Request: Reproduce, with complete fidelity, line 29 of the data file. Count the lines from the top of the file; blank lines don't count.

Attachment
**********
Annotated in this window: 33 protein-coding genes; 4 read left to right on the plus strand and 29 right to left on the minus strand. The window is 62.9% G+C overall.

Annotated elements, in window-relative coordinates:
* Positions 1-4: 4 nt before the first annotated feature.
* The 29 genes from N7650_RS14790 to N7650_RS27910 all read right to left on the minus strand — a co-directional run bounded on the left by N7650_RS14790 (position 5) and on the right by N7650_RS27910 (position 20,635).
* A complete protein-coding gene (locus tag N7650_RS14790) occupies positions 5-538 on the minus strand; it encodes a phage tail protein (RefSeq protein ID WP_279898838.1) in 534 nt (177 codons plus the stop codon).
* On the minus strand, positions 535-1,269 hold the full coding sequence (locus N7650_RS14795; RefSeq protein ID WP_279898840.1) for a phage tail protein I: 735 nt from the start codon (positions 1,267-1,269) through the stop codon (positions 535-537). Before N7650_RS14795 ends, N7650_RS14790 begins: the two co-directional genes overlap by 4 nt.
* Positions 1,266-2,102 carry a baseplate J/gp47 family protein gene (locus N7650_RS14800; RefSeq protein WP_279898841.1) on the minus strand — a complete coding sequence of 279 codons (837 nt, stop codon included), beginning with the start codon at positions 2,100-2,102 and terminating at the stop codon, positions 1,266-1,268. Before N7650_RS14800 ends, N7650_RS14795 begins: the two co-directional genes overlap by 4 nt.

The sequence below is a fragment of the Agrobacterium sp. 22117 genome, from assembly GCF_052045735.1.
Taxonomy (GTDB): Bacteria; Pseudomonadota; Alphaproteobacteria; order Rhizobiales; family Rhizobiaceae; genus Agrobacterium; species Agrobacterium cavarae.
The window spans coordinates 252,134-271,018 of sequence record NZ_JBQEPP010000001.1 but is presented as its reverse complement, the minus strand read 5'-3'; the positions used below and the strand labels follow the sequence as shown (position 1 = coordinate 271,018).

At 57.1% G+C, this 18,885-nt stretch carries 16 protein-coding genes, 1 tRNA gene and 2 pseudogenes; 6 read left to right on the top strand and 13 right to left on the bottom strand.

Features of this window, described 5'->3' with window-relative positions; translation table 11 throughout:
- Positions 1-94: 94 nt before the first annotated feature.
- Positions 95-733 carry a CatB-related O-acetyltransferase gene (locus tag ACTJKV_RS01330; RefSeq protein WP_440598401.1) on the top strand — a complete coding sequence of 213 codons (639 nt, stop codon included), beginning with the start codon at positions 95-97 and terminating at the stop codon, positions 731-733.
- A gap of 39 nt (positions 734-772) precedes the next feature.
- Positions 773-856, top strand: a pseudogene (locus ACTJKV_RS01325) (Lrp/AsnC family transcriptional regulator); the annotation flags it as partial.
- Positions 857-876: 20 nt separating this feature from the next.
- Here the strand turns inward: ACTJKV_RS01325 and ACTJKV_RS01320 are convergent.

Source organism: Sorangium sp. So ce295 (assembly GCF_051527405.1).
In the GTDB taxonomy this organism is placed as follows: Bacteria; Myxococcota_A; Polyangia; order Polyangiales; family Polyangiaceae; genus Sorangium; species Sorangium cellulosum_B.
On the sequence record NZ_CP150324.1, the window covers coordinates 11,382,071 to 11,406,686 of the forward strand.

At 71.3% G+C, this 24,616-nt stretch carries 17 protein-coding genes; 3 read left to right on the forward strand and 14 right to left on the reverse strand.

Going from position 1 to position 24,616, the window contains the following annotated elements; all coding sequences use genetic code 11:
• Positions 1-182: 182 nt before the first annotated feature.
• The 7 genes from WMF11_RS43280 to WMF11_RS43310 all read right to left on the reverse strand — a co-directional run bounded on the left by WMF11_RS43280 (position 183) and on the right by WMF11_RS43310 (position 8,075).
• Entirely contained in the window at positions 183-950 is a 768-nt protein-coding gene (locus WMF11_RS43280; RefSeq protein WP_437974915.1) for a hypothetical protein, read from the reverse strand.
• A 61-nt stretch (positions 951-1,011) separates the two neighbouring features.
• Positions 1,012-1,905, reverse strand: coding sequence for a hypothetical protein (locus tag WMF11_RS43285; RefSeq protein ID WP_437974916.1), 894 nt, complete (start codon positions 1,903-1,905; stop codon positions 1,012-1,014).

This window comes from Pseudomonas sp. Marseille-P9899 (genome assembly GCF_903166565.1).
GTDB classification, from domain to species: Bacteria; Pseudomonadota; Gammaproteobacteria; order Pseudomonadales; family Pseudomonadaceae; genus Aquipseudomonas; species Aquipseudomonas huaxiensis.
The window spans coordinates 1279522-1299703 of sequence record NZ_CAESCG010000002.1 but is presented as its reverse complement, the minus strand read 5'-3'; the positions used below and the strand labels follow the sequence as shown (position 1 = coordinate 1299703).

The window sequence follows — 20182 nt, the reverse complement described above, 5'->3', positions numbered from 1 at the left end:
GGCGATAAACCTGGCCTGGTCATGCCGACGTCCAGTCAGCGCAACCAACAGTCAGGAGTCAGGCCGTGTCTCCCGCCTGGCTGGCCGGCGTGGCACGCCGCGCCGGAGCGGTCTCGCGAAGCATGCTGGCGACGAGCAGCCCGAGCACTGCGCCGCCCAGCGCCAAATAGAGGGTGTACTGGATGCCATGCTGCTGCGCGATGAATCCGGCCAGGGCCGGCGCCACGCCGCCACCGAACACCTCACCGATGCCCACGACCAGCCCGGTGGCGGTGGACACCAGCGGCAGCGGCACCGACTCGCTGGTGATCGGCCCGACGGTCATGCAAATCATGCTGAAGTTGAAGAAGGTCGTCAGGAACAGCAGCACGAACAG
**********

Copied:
This window comes from Pseudomonas sp. Marseille-P9899 (genome assembly GCF_903166565.1).